Eugenie Clark, whose childhood rapture with fish in a New York City aquarium led to a life of scholarly adventure in the littorals and depths of the Seven Seas and to a global reputation as a marine biologist and expert on sharks, died on Wednesday at her home in Sarasota, Fla. She was 92.
The cause was lung cancer, her son Nikolas Konstantinou said.Long before “Jaws” scared the wits out of swimmers, Dr. Clark rode a 40-foot whale shark off Baja California, ran into killer great white sharks while scuba diving in Hawaii, studied “sleeping” sharks in undersea caves off the Yucatán, witnessed a shark’s birth and found a rare six-gill shark in a submersible dive off Bermuda.
Dr. Clark was an ichthyologist and oceanographer whose academic credentials, teaching and research posts, scientific activities and honors filled a 20-page curriculum vitae, topped by longtime roles as a professor at the University of Maryland and director of the Mote Marine Laboratory in Sarasota.
She also wrote three books, 80 scientific treatises and more than 70 articles and professional papers; lectured at 60 American universities and in 19 countries abroad; appeared in 50 television specials and documentaries; was the subject of many biographies and profiles; made intriguing scientific discoveries; and had four species of fish named for her.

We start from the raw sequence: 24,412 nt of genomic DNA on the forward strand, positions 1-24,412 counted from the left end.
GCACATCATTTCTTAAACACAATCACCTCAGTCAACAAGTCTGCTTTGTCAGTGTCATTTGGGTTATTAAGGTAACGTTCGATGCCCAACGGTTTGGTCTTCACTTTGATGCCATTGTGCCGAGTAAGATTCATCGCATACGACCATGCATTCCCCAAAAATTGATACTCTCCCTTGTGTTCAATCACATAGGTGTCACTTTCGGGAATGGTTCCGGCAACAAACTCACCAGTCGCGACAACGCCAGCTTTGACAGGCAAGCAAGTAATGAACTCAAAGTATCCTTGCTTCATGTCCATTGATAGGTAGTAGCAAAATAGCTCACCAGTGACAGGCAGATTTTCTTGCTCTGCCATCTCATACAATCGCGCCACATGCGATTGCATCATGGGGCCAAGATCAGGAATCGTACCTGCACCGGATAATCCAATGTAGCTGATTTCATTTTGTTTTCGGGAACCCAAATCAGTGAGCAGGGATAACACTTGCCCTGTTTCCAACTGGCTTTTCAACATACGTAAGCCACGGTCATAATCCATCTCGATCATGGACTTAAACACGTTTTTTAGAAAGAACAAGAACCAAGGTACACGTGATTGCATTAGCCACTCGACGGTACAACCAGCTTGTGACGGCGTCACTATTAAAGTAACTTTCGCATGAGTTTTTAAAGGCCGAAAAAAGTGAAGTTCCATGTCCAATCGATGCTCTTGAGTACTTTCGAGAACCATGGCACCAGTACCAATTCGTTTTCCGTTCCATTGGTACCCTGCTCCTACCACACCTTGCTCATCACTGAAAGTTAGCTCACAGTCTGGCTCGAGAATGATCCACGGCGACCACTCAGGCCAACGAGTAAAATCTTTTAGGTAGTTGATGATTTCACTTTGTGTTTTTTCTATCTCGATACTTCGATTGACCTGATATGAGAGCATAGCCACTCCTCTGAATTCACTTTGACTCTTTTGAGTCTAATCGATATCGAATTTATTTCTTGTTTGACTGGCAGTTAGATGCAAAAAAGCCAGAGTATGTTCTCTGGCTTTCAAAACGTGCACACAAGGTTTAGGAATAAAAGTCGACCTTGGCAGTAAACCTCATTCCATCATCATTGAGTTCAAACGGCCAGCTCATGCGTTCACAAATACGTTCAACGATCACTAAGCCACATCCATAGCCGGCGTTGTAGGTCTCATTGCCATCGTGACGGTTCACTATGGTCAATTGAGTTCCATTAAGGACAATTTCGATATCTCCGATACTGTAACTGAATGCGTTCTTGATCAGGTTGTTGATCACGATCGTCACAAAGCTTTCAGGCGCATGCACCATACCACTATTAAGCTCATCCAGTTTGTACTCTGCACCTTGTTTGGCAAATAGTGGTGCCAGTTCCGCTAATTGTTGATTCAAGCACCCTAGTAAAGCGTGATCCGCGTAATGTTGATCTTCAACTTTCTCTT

Ms. Clark was born in New York City on May 4, 1922, to Charles Clark and the former Yumico Mitomi. Her father died when she was 2. Her mother worked in Lower Manhattan, and when the girl was 9 she began leaving her on Saturday mornings at an aquarium near the Battery. Fascinated, Eugenie persuaded her mother to buy her a 15-gallon tank and kept fish, toads, snakes and a small alligator at home.
She graduated from Bryant High School in Queens and Hunter College, where she majored in zoology, and earned a master’s degree at New York University.
After doing research at the Scripps Institution of Oceanography at the University of California, San Diego, she was a research assistant at the Museum of Natural History in New York and returned to N.Y.U., where she earned a doctorate in 1950, focusing on fish reproduction.